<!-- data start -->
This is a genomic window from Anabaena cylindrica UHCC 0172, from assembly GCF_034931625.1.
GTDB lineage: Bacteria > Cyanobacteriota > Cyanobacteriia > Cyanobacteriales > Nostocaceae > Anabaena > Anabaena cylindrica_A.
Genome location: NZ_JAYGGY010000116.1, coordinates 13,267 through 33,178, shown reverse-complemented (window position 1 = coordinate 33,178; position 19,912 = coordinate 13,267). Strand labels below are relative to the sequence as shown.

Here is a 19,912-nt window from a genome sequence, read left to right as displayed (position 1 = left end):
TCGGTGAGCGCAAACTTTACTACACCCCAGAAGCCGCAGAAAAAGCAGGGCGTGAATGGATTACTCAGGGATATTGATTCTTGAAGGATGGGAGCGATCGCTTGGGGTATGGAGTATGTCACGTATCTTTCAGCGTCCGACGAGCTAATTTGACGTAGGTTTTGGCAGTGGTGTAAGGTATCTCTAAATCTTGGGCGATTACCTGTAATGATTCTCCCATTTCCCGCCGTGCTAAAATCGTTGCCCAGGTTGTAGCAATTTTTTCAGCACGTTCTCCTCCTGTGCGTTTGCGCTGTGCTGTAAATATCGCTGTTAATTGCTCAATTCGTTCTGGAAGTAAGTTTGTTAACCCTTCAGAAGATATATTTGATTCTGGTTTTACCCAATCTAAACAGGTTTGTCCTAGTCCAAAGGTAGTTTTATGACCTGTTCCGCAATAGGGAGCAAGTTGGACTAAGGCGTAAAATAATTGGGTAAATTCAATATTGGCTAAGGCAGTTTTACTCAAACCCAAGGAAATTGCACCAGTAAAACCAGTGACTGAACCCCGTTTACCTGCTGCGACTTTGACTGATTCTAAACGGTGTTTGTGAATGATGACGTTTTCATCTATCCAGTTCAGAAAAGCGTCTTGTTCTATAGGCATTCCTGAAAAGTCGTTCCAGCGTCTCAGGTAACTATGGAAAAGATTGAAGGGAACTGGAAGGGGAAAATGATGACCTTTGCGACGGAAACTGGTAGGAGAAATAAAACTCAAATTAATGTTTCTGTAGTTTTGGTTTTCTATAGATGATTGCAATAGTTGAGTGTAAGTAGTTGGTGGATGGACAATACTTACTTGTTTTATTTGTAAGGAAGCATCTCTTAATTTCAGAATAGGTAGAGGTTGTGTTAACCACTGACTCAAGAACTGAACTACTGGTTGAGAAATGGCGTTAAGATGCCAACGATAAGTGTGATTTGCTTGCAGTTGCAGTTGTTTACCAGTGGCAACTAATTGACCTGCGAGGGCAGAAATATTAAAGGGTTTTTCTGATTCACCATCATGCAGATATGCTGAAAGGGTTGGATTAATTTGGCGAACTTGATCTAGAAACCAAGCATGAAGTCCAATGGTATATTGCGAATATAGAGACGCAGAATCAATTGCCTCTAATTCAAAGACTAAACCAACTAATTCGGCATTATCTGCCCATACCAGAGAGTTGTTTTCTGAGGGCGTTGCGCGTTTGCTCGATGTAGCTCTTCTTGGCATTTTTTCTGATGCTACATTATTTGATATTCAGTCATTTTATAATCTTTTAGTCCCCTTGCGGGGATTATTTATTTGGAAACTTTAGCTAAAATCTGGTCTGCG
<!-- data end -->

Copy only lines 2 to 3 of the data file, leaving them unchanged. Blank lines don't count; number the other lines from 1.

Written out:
GTDB lineage: Bacteria > Cyanobacteriota > Cyanobacteriia > Cyanobacteriales > Nostocaceae > Anabaena > Anabaena cylindrica_A.
Genome location: NZ_JAYGGY010000116.1, coordinates 13,267 through 33,178, shown reverse-complemented (window position 1 = coordinate 33,178; position 19,912 = coordinate 13,267). Strand labels below are relative to the sequence as shown.